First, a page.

Twelve months passed or more, and I suddenly became aware that I was no longer having cardoons for dinner. And then, why to be sure, that monthly lira was no longer figuring in my accounts, and it must be quite a long while since I received a new santino. Could the humble friar be offended because I had never paid my visit? That was impossible in one who had so perfectly moulded his soul to ancient Christian models. Like Father Lorenzo, Nature in him, too, had done with her resentments. Could he be ill then? I ordered round Beniamino, my cabman, at once, and drove off to the convent, twelve miles along the hot, white, dusty coast-road.
The convent was no convent, but the poorest kind of house; the church beside it was barer than any conventicle. But there was a cross upon the top of the church, and there was a majolica Annunciation over the door of the house, and, if you looked narrowly enough, neither the one nor the other could have belonged to any but the poor sons of St. Francis; for above the stone porch of the garden gate you would have seen a rude discoloured fresco of a Cross of Calvary traversed by two human arms in saltire, one in bend sinister naked, representing the arm of Our Lord, the other in bend, clothed in the habit of St. Francis, both bearing the stigmata.’ I knocked at the door. It was opened by the cheeriest of lay-brothers. His face beamed like the sun at morning, and his eyes twinkled upon me as if my advent had given him the one pleasure in life he most of all desired.
Is Fra Pacifico in? ” I asked.
Then that beaming face grew all of a sudden woefully chapfallen; those twinkling eyes started with tears, and at my heart there came a sore pang. He need not have spoken.
” Alas! he is dead, dear signore. He died close upon two months ago. We are all distracted, and suffer the sorest privations. He was such an excellent beggar, was our dear brother; we wanted for nothing. But he never wrote down anything. We do not know who his friends were in the big city. I, who am his unworthy successor, do not know whom to go to, and have no success. We are like to die of hunger, and our only hope is in God Almighty and our holy father St. Francis.”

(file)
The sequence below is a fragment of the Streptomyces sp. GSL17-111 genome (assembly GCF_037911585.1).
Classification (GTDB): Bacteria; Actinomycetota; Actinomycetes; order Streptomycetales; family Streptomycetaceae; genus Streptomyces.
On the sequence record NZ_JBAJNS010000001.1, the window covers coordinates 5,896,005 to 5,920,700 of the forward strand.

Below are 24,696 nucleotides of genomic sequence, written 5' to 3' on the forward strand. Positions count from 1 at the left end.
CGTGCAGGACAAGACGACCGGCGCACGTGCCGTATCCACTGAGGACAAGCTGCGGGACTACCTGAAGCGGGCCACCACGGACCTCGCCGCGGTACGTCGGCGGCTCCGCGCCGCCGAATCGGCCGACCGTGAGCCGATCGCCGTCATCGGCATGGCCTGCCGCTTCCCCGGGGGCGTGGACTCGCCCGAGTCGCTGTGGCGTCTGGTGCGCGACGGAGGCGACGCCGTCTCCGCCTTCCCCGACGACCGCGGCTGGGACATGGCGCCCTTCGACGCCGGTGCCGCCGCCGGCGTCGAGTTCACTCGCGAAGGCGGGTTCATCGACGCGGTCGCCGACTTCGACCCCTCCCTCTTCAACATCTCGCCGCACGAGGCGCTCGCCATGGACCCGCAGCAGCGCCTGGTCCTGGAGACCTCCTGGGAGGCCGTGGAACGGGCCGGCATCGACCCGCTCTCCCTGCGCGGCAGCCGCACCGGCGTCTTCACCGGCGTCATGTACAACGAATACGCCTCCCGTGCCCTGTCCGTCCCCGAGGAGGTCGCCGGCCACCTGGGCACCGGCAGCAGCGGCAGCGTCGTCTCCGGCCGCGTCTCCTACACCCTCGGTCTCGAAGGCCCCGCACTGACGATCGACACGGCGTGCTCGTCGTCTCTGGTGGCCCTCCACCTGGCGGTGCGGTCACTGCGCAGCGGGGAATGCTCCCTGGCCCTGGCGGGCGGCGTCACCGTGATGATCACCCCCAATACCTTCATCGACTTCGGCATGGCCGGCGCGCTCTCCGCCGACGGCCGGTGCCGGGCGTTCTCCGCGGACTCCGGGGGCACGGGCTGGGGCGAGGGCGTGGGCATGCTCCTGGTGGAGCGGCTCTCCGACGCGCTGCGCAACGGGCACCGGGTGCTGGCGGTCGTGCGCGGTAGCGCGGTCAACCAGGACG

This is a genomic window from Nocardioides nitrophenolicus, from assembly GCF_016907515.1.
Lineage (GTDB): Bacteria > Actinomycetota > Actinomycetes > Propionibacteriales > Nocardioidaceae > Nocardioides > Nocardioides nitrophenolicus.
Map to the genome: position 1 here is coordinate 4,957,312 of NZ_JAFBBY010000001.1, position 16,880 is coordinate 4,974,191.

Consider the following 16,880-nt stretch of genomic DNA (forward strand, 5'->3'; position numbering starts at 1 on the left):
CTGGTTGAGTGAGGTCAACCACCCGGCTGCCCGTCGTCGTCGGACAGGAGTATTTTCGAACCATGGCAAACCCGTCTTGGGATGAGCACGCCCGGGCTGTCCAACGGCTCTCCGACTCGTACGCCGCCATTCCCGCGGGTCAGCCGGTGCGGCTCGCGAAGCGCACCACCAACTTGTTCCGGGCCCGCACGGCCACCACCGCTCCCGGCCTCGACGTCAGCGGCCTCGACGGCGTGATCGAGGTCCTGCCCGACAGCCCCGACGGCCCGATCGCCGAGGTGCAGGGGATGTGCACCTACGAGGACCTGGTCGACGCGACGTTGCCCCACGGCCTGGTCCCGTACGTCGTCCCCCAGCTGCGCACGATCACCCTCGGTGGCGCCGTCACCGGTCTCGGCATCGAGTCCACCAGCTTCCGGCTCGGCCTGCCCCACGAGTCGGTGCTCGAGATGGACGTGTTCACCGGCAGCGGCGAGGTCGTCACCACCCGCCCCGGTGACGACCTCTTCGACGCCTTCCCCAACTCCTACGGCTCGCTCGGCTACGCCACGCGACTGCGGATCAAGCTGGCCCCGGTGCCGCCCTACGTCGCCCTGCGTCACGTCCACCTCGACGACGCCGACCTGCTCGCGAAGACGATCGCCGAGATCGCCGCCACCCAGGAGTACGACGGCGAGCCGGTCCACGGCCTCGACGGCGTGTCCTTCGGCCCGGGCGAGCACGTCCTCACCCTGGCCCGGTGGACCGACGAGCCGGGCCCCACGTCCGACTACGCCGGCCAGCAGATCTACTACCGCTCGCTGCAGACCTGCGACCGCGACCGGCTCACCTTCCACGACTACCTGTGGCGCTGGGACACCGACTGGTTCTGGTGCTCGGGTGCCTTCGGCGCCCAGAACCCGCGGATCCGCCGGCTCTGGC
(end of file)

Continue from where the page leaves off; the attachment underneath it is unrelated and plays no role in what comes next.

” I was one of his friends,” I answered; “an altogether unworthy one. Come to me when you come into the city and I will double my alms for the sake of his dear memory. Is he buried here? ” I continued, again remembering Yorick and again blessing him.
” Over yonder, signore,” replied the lay-brother, indicating a tiny campo Santo not a quarter of a mile distant. His mute astonished look seemed to ask if it could be possible that I, a signore, that I, a forestiere, really wished to see the grave of a lay-brother of St. Francis? But I did not tell him, and bidding him cordially adieu, begged him to call upon me regularly when he _came over to the ” big city.”
I found the grave for myself, a mound of earth with the grass not yet well grown upon it, and at the head of it a wooden cross pometty, bearing this inscription:
Qui riposa Nel bacio del Signore PACIFICO Frate Laico dell’ Ordine dei Minori Riformati Nel secolo Raimondo de’ Nobili Cianciani di Arezzo. Visse santamente Anni 62, E santamente mori addi 19 Marzo 1893. Una Prece.l
At the head of the grave, too, there was some-thing more, something that had no business to be therea clump of nettles. I did what Yorick didI plucked them up. And then I sat down upon the mound and once more did what Yorick did, but what that was, the world, a hundred years the colder since, has now no care to comprehend or hear.
Dear Fra Pacifico, friend of an hour and memory of a lifetime, God have thee in His keeping through all Eternity.
R. I. P.
1 Here lies, in our Lord’s embrace, Pacifico, a lay-brother in the Order of the Reformed Franciscans, known in the world as Raymund, of the noble’ house of the Cianciani of Arezzo. He lived a holy life of sixty-two years, and died a holy death on the 19th March 1893. Spare him at least one prayer.